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Sen. Gatchalian: Vanity tax not viable alternative to fuel excise tax

Senior citizens employed under special terms at a department store in Valenzuela​ City put on make up to prepare for work in this file photo. Senator Gatchalian sees a more serious negative impact of the proposed Vanity Tax on rank-and-file wage earners who are required to make themselves up in the workplace such as those in sales and hospitality sectors. (Photo by Mark Cayabyab)

Projected revenue from the proposed vanity tax on cosmetics and beauty products would not be nearly enough to cover the income expected from the fuel excise tax it is meant to replace, Senator Win Gatchalian pointed out on Friday.

Gatchalian explained that the proposed 10-to-30 percent vanity tax, which is gaining support in the lower house as an alternative to the imposition of higher taxes on fuel, is projected to generate only PHP 6 to 19 billion in tax revenue, which only amounts to between 4 to 13 percent of the PHP 148.2 billion revenue expected from the proposed fuel excise tax.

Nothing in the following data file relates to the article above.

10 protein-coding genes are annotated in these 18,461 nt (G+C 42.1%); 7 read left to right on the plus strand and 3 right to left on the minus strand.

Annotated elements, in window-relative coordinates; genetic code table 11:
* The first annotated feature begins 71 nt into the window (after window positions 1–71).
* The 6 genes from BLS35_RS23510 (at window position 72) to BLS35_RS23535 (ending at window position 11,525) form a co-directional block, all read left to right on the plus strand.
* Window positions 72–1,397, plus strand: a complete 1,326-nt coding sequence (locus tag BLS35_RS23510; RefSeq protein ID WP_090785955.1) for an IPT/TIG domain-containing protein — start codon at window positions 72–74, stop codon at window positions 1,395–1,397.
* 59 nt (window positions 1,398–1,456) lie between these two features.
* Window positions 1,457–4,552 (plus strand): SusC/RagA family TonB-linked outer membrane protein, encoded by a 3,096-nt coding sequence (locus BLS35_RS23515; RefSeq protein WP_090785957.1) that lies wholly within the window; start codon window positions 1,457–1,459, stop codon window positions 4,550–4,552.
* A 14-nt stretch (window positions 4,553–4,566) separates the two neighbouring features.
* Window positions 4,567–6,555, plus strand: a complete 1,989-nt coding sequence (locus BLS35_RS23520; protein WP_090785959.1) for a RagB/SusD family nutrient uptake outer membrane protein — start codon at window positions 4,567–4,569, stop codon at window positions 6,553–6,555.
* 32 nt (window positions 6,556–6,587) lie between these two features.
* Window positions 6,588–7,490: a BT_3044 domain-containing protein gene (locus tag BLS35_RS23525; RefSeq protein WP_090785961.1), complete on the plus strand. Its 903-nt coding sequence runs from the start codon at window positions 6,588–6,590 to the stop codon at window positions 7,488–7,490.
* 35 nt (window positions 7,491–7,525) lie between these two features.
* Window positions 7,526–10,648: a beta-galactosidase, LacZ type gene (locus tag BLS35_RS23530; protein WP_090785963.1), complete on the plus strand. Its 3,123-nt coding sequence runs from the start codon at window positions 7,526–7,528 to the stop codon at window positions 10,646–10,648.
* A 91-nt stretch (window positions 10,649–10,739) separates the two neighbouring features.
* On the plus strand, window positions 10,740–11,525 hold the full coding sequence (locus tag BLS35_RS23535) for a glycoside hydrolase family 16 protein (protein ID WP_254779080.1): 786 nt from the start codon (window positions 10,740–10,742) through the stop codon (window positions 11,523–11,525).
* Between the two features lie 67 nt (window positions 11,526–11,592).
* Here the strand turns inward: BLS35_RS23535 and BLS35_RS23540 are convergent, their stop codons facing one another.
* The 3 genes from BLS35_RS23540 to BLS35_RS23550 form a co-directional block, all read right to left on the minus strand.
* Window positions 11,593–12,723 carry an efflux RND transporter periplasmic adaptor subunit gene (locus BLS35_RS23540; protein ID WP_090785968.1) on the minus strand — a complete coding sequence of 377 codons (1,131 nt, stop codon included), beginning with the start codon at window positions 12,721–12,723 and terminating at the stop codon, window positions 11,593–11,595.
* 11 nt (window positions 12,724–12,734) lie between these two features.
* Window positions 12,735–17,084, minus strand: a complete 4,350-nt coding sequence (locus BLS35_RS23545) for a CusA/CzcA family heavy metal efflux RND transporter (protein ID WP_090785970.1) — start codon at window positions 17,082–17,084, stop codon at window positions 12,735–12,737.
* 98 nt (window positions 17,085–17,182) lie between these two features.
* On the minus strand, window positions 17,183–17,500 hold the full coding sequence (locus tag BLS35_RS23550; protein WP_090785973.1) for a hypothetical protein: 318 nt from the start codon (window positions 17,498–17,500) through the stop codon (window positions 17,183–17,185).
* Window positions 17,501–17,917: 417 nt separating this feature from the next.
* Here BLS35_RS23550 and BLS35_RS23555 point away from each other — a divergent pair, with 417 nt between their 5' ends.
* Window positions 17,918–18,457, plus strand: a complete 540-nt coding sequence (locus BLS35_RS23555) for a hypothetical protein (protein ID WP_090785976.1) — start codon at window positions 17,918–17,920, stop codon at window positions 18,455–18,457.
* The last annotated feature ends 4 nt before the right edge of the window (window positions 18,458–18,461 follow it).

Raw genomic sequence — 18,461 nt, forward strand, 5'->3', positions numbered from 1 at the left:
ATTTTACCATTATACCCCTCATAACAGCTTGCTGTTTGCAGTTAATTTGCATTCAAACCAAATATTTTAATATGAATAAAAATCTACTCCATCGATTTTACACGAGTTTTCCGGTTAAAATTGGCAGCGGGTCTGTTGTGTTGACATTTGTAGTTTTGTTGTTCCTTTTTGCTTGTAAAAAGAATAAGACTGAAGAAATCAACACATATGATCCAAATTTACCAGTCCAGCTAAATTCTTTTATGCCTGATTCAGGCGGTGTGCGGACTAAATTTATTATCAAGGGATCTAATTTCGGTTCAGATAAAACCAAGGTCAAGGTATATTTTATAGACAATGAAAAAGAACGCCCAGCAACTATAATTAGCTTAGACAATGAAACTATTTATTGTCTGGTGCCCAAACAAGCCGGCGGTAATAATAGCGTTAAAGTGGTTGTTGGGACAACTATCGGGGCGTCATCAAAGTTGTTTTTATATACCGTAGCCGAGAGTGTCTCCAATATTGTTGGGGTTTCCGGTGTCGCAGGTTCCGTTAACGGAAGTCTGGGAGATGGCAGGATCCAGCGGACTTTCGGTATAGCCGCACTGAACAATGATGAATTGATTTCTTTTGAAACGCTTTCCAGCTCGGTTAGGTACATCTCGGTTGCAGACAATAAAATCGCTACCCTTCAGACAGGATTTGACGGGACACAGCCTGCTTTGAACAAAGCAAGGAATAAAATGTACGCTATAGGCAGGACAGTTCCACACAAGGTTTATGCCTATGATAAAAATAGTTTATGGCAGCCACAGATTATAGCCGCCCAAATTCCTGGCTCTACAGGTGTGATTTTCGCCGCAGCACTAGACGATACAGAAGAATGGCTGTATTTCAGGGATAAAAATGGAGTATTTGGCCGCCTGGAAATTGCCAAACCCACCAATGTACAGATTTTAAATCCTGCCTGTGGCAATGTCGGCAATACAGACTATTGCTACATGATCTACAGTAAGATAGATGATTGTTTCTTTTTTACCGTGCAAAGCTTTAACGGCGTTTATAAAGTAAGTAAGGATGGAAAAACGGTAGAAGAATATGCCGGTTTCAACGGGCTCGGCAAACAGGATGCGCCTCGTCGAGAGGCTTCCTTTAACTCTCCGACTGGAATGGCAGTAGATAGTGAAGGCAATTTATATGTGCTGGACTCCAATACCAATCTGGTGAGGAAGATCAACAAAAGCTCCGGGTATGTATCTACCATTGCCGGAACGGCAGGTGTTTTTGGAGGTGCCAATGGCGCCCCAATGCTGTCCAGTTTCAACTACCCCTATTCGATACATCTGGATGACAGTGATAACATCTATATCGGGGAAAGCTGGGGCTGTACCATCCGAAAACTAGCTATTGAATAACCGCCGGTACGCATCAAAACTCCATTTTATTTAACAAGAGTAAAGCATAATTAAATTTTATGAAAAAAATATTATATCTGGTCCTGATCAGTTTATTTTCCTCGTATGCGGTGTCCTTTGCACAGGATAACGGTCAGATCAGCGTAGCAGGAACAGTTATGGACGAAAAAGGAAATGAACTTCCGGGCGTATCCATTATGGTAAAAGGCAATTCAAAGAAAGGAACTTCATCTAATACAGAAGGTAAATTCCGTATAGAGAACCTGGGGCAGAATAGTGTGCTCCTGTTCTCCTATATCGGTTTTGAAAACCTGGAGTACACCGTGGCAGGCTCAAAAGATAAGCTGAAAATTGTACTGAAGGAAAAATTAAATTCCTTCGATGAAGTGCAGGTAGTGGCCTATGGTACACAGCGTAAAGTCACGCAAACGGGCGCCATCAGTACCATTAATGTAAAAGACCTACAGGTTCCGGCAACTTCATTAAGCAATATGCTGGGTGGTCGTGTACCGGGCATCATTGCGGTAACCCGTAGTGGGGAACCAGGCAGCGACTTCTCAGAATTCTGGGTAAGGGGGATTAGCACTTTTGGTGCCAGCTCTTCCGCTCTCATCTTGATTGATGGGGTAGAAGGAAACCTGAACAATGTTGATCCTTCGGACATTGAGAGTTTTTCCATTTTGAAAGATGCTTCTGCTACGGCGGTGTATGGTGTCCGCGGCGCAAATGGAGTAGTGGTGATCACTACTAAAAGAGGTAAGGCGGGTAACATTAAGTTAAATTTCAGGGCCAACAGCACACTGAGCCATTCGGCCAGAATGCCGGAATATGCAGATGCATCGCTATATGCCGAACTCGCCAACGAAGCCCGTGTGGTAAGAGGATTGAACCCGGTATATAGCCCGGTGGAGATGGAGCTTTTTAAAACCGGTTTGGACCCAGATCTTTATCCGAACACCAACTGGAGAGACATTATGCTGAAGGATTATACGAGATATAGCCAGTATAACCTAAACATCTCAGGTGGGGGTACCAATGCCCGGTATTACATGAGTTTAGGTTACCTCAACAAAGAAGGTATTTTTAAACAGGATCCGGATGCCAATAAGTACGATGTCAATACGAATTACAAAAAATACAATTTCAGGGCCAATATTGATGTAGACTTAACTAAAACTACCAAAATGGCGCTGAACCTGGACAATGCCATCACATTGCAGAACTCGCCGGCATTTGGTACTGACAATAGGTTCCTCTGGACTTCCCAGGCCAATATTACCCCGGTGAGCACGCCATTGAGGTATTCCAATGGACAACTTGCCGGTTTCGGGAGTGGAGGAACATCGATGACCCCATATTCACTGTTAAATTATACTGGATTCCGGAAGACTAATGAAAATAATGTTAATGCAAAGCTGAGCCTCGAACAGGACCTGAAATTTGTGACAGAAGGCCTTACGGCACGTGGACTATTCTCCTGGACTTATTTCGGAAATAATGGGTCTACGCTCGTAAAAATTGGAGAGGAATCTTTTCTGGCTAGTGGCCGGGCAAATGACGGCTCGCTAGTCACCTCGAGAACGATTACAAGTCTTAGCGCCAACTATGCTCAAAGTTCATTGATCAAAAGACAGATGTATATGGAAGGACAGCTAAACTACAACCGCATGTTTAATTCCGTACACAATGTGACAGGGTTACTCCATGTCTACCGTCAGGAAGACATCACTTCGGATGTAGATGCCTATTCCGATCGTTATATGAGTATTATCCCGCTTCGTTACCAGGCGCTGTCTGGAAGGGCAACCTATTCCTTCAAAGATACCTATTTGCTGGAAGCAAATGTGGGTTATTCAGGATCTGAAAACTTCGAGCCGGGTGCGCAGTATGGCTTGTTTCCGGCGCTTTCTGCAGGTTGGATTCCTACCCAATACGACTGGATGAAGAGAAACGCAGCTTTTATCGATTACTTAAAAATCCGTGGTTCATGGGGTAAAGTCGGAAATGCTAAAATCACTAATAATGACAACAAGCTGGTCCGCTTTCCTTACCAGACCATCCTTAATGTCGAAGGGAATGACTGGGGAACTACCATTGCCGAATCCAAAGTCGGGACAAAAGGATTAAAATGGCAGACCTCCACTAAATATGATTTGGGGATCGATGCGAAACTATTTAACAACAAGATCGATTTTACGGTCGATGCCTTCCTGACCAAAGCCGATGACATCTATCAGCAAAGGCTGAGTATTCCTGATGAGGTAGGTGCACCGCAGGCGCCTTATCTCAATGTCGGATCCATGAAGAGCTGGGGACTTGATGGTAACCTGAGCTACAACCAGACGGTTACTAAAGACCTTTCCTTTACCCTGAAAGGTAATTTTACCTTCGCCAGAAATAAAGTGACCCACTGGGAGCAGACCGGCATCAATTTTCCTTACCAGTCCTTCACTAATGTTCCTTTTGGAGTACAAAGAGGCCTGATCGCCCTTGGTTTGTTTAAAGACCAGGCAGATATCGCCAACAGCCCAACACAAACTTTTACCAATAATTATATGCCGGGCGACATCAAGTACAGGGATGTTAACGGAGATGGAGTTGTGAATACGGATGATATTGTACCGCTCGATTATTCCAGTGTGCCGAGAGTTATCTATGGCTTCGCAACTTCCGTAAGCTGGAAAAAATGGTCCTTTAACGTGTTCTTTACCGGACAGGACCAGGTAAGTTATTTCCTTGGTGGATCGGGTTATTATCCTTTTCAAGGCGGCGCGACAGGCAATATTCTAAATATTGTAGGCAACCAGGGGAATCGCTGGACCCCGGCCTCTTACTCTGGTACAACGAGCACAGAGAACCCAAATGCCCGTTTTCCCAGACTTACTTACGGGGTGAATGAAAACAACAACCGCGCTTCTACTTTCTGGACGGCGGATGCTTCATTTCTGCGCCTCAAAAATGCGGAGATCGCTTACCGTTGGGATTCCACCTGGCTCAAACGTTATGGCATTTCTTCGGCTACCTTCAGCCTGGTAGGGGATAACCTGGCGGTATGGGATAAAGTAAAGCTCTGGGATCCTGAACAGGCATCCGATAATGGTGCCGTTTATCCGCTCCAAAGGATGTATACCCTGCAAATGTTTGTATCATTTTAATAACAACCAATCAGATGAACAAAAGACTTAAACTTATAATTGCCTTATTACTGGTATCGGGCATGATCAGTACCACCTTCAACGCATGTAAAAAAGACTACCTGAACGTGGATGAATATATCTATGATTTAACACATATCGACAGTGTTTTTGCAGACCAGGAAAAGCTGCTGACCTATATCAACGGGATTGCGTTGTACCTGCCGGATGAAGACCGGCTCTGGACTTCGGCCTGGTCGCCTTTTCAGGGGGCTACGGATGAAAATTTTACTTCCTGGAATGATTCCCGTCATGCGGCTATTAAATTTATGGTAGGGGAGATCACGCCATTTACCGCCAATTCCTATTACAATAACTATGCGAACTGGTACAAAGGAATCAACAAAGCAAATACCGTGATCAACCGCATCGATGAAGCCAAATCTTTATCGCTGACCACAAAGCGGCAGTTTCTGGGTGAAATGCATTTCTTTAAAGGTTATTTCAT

“Revenue projections make it clear that the vanity tax is not a viable alternative to the fuel excise tax,” said Gatchalian.Gatchalian also criticized the vanity tax as a discriminatory policy which would have a disproportionately adverse effect on women, the primary consumers of cosmetics.

Despite its depiction by proponents as primarily a burden on wealthy consumers who can afford high-end beauty products and services, Gatchalian said that the vanity tax would actually have a more serious negative impact on rank-and-file wage earning women employed by industries which customarily require women to make themselves up in the workplace, including the retail, hospitality, and services sectors.

“It’s the department store sales ladies, hotel receptionists, and other women professionals I’m worried about, not the Real Housewives of Manila,” quipped Gatchalian.

In addition, considering the vanity tax’s inability to serve its primary proposed purpose – to replace the fuel excise tax – Gatchalian said it would be unwise to unnecessarily burden the domestic cosmetics industry, a PHP 63.2 billion industry as of 2015 which has recorded a promising 4.8 percent annual growth rate over the past five years.

“The haphazard imposition of a vanity tax might end up slowing down the growth of a promising industry and destroying badly needed jobs in the domestic market. That doesn’t seem like a good move to make,” said Gatchalian, the Chairman of the Senate Committee on Economic Affairs.